The stinky situation is compounded by the fact that front-load washers use a rubber door gasket to keep water from leaking out. Dirt, soap, and bits of fabric can get trapped under the gasket, creating yet another breeding ground for nasty smells.

    How to get rid of that smell

    1. Bring out the baking soda.

    Your first inclination may be to reach for the bleach, but I prefer to use something a little gentler. I suggest mixing 1/4 cup of baking soda with an equivalent amount of water. Add this solution to your machine’s detergent container.

    2. Bring out the vinegar.

    Pour two cups of white vinegar into the drum, then run a normal cycle at high heat—without any clothes, of course.

    The baking soda and vinegar should break up any residue stuck to your drum and kill any mold that might be present. They’ll also help remove any foul odors.

    3. Scrub away any remaining grime.

    If stubborn spots remain, attack them with the rough side of a kitchen sponge and a mixture of one part white vinegar, one part water. Ta-dah, good as new!

    You can repeat this cleaning method once a month for maintenance if you’d like, or try some other odor prevention techniques.

    How to keep your front-loader fresh

    Your washer is finally free of nasty odors, and you want to keep it that way. But how?

    1. Break up with your old detergent.

    If you own a front-loader, you should always use detergents made for high-efficiency machines. Normal detergents simply produce more suds than your front-loader can handle; less suds means less scum for stinky lifeforms to cling to. Liquid fabric softener is also off-limits for front-loading washing machines, so do yourself a favor and ditch it.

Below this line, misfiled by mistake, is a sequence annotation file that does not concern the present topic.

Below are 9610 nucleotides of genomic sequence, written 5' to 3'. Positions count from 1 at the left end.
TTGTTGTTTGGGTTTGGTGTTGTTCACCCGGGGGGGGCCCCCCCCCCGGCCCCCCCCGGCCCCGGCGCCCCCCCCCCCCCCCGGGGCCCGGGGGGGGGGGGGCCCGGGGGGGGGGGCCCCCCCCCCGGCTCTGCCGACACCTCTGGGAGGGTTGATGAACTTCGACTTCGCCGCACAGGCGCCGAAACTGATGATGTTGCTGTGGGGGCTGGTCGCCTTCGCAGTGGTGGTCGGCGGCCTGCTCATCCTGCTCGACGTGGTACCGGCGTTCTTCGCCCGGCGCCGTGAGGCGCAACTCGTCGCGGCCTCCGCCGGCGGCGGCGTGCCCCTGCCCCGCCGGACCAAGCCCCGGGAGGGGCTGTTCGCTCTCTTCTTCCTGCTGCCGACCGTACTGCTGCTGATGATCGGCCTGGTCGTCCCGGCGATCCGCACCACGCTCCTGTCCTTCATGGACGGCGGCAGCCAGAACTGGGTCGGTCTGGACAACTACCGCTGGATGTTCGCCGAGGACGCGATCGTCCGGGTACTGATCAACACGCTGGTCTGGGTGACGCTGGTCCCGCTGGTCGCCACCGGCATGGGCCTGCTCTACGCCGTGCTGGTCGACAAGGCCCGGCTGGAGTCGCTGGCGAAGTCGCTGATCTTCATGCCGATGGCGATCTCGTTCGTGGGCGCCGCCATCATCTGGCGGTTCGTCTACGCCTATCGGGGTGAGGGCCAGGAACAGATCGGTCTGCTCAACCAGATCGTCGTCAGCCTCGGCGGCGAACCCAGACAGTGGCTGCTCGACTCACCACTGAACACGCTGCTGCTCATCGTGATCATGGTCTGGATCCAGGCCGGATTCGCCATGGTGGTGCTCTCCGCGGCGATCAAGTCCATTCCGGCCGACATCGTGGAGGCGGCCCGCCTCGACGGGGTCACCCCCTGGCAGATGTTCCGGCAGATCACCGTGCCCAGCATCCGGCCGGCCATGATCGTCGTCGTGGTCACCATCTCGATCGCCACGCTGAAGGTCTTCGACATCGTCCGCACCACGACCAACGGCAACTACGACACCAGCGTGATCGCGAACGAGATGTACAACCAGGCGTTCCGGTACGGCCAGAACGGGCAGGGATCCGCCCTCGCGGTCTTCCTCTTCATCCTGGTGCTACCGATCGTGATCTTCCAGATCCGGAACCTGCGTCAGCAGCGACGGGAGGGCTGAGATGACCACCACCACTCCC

2. Keep the drum dry

    Once you’ve got the soap situation under control, it’s time to make sure the drum doesn’t stay damp for long periods of time. Always remove your laundry promptly after the cycle ends, and be sure to leave the door open when it’s not in use, so the moisture can escape.

    You can also run a fan in the room where your washer lives to improve airflow, and consider investing in a dehumidifier. Remember: You don't want bacteria or mold to feel at home here, and nothing invites bad smells quite like wet, stagnant heat.

    3. Clean the gasket.

    Even with the correct detergent and anti-humidity efforts, there's no guarantee your washer drum won't develop some mold-friendly buildup. The rubber seal around the doors is especially problematic, so you should regularly remove any debris you see trapped in the gasket and wipe it down with a cleaning solution made of one part white vinegar and one part water.

    Finally, be sure to dispose of any lint that may have accumulated in your machine’s drain trap filter. Once a week should do the trick.

  • 17335038 17335038 on Jan 19, 2020

    Hi Jessica,

    Has this happened to other items also or just the sheets?

    Is this happening to laundry that has been in the dryer also, or just the washer?

    I am wondering if the brown is coming from a little piece of something that might have been in a pocket, and is now lodged somewhere inside the dryer?

  • Dwp7470b Dwp7470b on Jan 19, 2020

    Some dumbass repairman put 3 in 1 oil or grease in the Spindle. You need to run a few empty loads until you get Clean Water in your Washer.

  • Pat Pat on Jan 19, 2020

    Since this is a front loader washer, I think there is no Spindle. I think William has the right idea. I have a front loader and am very faithful is using HE detergent and softener. Also wipe out the gasket each time I am done washing and keep the door open as well as the tray where the softener/detergent goes. So far, so good. This is the second front loader I have had and hope to not go back to a top loader. From the picture of your new sheets, I am guessing there is mold somewhere in your machine. If you treat it with spot remover, does it come out?